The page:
from Wiktionary, Creative Commons Attribution/Share-Alike License

  • n. One who makes glasswork.

from the GNU version of the Collaborative International Dictionary of English

  • n. one who cuts flat glass to size.

from The Century Dictionary and Cyclopedia

  • n. One who works in glass; one engaged in any capacity in the manufacture of glass.

from WordNet 3.0 Copyright 2006 by Princeton University. All rights reserved.

  • n. someone who cuts flat glass to size


Sorry, no etymologies found.


  • Alberich had been here once before, when he had commissioned his window, and then, as now, it had occurred to him how like a glassworker Vkandis Sunlord was.

    Exile's Valor

  • He was a good glassworker, strong and skilled, but he couldn't travel.

    The Burning City

  • A little fiddling and the addition of the crystals on each set as well as the mirrors-simple polished lenticular lenses that any glassworker could make-had made it possible to have images and the audible voices of the two users.

    Storm Breaking

  • In one area, the stones, too, were broken away — this was undoubtedly what Ceridwen wanted repaired, for the dwarf was no glassworker.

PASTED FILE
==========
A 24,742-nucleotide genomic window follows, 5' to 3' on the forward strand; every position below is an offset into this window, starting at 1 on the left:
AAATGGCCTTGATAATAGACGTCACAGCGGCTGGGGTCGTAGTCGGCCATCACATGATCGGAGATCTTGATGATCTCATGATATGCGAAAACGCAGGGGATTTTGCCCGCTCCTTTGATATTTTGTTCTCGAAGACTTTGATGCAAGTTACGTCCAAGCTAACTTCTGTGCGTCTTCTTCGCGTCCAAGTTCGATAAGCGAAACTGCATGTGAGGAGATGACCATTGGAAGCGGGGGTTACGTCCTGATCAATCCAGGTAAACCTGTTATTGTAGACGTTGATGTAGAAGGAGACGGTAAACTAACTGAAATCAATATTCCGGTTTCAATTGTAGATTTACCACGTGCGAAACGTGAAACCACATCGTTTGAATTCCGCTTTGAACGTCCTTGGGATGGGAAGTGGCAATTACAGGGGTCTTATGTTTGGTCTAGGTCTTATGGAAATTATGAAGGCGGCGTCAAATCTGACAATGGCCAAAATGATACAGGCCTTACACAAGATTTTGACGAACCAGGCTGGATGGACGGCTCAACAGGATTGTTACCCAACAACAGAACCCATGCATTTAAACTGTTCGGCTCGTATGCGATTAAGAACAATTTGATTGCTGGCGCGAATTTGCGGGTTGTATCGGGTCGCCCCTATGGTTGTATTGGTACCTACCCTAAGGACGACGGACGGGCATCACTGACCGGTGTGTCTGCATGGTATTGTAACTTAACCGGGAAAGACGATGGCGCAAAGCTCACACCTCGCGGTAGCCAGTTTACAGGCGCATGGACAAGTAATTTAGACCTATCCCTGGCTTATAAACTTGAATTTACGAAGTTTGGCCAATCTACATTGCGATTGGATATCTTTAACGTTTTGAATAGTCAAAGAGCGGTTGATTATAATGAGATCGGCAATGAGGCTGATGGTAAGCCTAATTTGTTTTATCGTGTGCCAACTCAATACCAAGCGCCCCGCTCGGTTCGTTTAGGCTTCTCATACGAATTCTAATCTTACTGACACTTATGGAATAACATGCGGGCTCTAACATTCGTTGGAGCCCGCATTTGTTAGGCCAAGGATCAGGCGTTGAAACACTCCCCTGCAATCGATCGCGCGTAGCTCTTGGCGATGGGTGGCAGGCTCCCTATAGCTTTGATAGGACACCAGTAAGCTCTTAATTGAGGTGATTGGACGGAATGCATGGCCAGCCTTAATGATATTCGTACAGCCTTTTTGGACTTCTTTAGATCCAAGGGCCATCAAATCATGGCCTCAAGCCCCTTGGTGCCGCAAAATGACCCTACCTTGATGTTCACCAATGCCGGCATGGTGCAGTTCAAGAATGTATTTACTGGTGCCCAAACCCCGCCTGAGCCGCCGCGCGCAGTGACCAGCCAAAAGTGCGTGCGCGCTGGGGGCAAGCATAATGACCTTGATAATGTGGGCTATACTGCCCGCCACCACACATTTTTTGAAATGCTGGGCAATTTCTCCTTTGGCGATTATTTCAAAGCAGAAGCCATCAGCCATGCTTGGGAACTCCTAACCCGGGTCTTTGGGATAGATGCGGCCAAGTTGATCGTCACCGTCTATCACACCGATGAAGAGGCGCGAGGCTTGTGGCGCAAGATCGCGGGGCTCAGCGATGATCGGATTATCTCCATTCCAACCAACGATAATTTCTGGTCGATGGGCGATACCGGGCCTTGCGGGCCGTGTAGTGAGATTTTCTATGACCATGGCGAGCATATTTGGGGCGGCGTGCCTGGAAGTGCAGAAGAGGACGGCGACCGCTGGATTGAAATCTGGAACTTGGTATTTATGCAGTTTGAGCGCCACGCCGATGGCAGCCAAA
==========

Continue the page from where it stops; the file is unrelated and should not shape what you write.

The Woods Out Back

  • A foreign glassworker searching for the books of a reputed wizard who made the Hildesheim bronze they are so proud of.

    Masters of the Guild

  • We are ignorant tourists, liable to much error in trying to seek motives in artists who worked seven hundred years ago for a society which thought and felt in forms quite unlike ours, but the medieval pilgrim was more ignorant than we, and much simpler in mind; if the idea of an ornament occurs to us, it certainly occurred to him, and still more to the glassworker whose business was to excite his illusions.

    Mont-Saint-Michel and Chartres

  • The glassworker here in the interior had the same task to perform.

    Mont-Saint-Michel and Chartres

  • The border of the southern window does not count as it should; something is wrong with it and a little study shows that the builder, and not the glassworker, was to blame.

    Mont-Saint-Michel and Chartres

  • The twelfth - century glassworker would sooner have worn a landscape on his back than have costumed his church with it; he would as soon have decorated his floors with painted holes as his walls.

    Mont-Saint-Michel and Chartres

  • It may sometimes be advisable to supplement this outlining by further stitching to express veining, or give other minute details -- just as the glassworker, when he could not get detail small enough by means of glazing, had recourse to painting to help him out.

    Art in Needlework A Book about Embroidery


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